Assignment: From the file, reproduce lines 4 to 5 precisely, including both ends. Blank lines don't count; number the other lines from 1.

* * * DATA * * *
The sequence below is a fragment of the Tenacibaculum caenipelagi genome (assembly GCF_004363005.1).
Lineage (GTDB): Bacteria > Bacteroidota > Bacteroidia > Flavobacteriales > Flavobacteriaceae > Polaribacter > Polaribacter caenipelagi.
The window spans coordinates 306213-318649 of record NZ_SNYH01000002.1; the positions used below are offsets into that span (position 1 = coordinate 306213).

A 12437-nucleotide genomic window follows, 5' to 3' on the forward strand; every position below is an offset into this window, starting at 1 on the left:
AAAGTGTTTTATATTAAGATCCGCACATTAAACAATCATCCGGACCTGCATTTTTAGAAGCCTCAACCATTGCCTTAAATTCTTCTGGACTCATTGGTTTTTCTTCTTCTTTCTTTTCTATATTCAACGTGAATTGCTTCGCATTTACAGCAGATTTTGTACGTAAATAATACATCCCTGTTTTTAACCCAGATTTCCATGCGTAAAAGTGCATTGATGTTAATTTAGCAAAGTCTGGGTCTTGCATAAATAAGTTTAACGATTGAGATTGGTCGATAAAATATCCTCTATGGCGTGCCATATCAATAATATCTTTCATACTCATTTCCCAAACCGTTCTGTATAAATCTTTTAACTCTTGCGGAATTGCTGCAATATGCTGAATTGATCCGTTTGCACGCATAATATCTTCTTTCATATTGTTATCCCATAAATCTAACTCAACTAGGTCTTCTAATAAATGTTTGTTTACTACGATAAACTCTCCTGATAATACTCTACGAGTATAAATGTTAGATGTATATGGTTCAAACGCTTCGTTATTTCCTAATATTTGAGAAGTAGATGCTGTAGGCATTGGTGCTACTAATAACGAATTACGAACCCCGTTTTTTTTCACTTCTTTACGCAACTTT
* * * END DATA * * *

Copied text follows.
A 12437-nucleotide genomic window follows, 5' to 3' on the forward strand; every position below is an offset into this window, starting at 1 on the left:
AAAGTGTTTTATATTAAGATCCGCACATTAAACAATCATCCGGACCTGCATTTTTAGAAGCCTCAACCATTGCCTTAAATTCTTCTGGACTCATTGGTTTTTCTTCTTCTTTCTTTTCTATATTCAACGTGAATTGCTTCGCATTTACAGCAGATTTTGTACGTAAATAATACATCCCTGTTTTTAACCCAGATTTCCATGCGTAAAAGTGCATTGATGTTAATTTAGCAAAGTCTGGGTCTTGCATAAATAAGTTTAACGATTGAGATTGGTCGATAAAATATCCTCTATGGCGTGCCATATCAATAATATCTTTCATACTCATTTCCCAAACCGTTCTGTATAAATCTTTTAACTCTTGCGGAATTGCTGCAATATGCTGAATTGATCCGTTTGCACGCATAATATCTTCTTTCATATTGTTATCCCATAAATCTAACTCAACTAGGTCTTCTAATAAATGTTTGTTTACTACGATAAACTCTCCTGATAATACTCTACGAGTATAAATGTTAGATGTATATGGTTCAAACGCTTCGTTATTTCCTAATATTTGAGAAGTAGATGCTGTAGGCATTGGTGCTACTAATAACGAATTACGAACCCCGTTTTTTTTCACTTCTTTACGCAACTTT